BALM — When the power company told him he couldn't take time off to harvest his watermelons, Joe Sumner told them to stick it. Went out and made a whole bunch of money.
He's independent. So were his father, grandfather and great-grandfather, all of them cattle ranchers who helped put eastern Hillsborough County on the map.
Sumner, 69, lives on a Balm ranch, where cows stand in the middle of a dirt road and stare you down.
Once, his family owned all the land from Boyette Road to south of the Little Manatee River. As a boy, Joe used to get on his horse and be gone. Take a shotgun, some fishing line and a bird dog, and not see another human being.
Today, Sumner's 2,000-acre ranch is still spacious. Nestled at the back on the property, there's a hammock on a front porch that wraps around two sides of the house.
He turns the key on his Ford 4x4 truck and the engine gargles diesel. A dog trots behind the truck as Sumner and Paula Moore, a close friend, creep across a field to a group of smallish horses with flowing manes.
He shuts off the truck at a safe distance. They slip out quietly, Moore carrying a bucket of feed.
"Walk real slow," Sumner says.
To the untrained eye they look like, well, horses, but just a hair smaller. They are Florida Cracker horses, and their history is embedded with that of the state.
A 1500s import
Spanish conquistador Juan Ponce de Leon is thought to have brought Cracker horses to Florida in 1521, along with cattle and livestock and the 200 men he mistakenly thought would be enough to fend off Calusa Indians. Accounts say Ponce de Leon was astride a horse when he took a poison-tipped arrow to the shoulder, which proved fatal. The overmatched troops fled to Cuba, leaving some horses behind.
Over the next 50 years, several other explorers raised horses and livestock at Caribbean outposts and brought the animals to Florida for farming. Many of the horses were later lost or abandoned, and they survived in the wild for hundreds of years.
Cracker horses descended from the Iberian horse of Spain. They carry Arabian and Andalusian bloodlines and are genetically similar to the Spanish mustang. The Florida Cracker Horse Association has unearthed descriptions of the breed's ancestors as having "a short back, sloping rump, wide forehead, beautiful eyes, delicately formed nostrils and sloping shoulders." Those phrases could also apply to the Florida Cracker horse.
The narrow-chested Cracker horses stand slightly shorter than quarter horses and weigh less. Surviving in feral herds for so long made the breed more hardy and resourceful.
Great cattle herders
Sumner's family used the horses for generations to herd cattle.
"They have cow sense, just like you and I have traits," he said. "This horse has a job to do, and he's looking to see where the cows are going to go."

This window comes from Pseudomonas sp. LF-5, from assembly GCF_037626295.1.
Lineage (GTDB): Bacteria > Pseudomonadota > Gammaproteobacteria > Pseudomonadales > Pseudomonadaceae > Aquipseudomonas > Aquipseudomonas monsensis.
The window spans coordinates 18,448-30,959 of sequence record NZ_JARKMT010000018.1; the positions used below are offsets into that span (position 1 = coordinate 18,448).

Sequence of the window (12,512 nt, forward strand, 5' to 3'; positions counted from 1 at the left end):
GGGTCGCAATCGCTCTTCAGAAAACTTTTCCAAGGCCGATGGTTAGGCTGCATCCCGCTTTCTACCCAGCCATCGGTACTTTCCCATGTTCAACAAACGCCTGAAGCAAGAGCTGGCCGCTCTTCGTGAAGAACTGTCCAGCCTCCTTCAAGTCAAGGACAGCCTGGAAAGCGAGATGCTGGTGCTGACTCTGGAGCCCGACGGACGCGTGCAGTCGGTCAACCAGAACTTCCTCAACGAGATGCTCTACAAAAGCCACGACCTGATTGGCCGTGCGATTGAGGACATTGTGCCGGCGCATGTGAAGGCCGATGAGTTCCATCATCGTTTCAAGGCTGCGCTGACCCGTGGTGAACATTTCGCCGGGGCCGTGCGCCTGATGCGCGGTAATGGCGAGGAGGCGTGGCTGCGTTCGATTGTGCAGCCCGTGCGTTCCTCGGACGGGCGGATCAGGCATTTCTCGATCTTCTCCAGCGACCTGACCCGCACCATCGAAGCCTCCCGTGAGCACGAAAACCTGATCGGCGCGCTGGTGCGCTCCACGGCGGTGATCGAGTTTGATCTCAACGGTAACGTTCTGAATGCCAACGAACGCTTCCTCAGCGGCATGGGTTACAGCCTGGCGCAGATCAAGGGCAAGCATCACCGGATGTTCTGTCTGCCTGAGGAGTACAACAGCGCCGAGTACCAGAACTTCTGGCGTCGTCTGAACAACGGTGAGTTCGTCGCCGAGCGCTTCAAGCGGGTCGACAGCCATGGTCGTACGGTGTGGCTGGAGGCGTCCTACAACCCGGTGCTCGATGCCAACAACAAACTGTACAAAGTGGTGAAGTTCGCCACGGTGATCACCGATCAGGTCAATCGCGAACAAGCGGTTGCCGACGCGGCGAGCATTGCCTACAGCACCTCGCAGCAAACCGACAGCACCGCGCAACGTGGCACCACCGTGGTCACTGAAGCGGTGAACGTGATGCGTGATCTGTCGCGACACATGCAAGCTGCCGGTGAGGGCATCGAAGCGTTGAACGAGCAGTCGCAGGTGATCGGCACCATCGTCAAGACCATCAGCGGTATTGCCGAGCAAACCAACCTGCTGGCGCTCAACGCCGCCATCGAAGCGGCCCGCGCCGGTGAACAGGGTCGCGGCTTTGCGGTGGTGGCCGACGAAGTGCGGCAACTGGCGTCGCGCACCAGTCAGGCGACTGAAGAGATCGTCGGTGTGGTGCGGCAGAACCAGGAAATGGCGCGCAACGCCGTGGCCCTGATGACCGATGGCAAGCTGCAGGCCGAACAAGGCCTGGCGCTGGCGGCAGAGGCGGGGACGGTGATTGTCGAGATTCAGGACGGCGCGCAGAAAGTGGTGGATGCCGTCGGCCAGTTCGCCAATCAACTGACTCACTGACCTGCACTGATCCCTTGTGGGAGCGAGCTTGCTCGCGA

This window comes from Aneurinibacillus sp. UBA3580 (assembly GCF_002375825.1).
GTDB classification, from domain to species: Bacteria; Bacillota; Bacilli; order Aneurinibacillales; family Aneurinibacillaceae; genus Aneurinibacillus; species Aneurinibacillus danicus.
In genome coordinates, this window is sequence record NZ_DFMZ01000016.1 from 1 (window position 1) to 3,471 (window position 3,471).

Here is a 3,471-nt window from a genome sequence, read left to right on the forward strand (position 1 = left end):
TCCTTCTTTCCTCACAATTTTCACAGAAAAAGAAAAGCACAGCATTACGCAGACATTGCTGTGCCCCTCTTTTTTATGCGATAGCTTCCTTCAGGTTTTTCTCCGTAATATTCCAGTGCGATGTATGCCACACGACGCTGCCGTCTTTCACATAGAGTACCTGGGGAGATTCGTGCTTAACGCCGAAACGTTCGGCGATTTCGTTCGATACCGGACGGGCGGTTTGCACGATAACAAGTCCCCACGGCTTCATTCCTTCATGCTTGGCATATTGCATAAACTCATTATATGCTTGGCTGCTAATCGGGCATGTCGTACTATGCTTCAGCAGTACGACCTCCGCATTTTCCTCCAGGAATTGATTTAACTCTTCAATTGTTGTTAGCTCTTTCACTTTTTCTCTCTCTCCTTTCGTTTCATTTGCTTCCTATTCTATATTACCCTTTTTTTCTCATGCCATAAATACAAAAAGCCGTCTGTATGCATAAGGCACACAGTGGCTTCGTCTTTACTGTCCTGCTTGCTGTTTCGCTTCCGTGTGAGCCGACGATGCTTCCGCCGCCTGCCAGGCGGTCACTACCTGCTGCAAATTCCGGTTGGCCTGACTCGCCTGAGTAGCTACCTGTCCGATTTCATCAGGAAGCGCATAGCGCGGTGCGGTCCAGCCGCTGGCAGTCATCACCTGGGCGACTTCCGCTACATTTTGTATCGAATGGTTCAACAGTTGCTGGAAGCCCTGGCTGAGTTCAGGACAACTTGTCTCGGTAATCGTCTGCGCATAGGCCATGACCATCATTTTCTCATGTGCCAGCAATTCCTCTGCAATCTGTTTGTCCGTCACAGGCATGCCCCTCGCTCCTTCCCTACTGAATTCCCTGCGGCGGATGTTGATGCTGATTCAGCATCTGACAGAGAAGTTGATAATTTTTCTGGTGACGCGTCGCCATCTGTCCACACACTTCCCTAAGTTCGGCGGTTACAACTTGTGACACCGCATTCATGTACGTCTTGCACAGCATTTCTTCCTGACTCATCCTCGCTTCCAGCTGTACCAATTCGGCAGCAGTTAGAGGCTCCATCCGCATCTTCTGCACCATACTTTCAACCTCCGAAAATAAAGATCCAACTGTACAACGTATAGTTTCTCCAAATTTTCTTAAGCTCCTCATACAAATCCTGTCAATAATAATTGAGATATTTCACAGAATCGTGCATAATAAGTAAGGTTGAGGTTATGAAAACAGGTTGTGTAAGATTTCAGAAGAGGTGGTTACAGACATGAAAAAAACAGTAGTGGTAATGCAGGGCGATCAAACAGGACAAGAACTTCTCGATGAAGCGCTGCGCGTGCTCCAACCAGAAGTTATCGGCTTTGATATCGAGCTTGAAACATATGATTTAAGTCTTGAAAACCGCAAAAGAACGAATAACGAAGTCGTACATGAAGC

Those street smarts and toughness also enabled the horses to guide cattle through vats of tick repellent, an unintended consequence of importing Brahman bulls in the 1920s and 1930s. The cattle wouldn't walk through tick vats without being roped.
"Had it not been for that little Cracker horse to rope these cattle and calves with, we wouldn't have any cattle industry," Sumner said.
The cattle industry prospered. Ranchers bred for bigger cows and needed bigger horses to hold them. Cracker horses began to be phased out for herding duties in favor of quarter horses, all-terrain vehicles and even SUVs.
By 1989 there were only about 100 Cracker horses left. Concerned individuals formed the Florida Cracker Horse Association and began advocating for the breed.
A companion group, the Florida Cracker Cattle Association, also formed in 1989. That breed was also introduced by the Spaniards and later nearly wiped out through crossbreeding with the larger Angus, Hereford and Brahmans.
Pretty Tiger Lily
Sumner grew up with Cracker horses but didn't have any at his ranch in recent years. Then he saw a dark mare named Tiger Lily at a horse sale. The horse reminded him of one his grandfather used to ride. He bought her.
In the years since, he has acquired half a dozen more, and also owns between 20 and 30 Florida Cracker cattle. In part, he's doing it to preserve a legacy.
"Horses and cattle," he said, "that's the way they made money. That was the thing that made Florida."
A few dedicated breeders have since nursed the population to 800. The state owns three Cracker horse herds, and there's a yearly auction in Brooksville. In February, Carlton Dudley and Billy Ray Hunter rode Cracker horses from Cockroach Bay to Tallahassee to raise publicity for the breed.
Cracker horses are known for something other than cattle. Unlike a conventional trot, their peculiar gait ensures that one to three hooves are always touching the ground at any given time. The result is an uncommonly smooth ride.
"They'll outwalk a quarter horse like they weren't even there," Sumner said.
The Tallahassee ride achieved its goal. In one of their last acts of the legislative session, Florida lawmakers declared the Florida Cracker horse the state horse.
Andrew Meacham can be reached at (813) 661-2431 or firstname.lastname@example.org.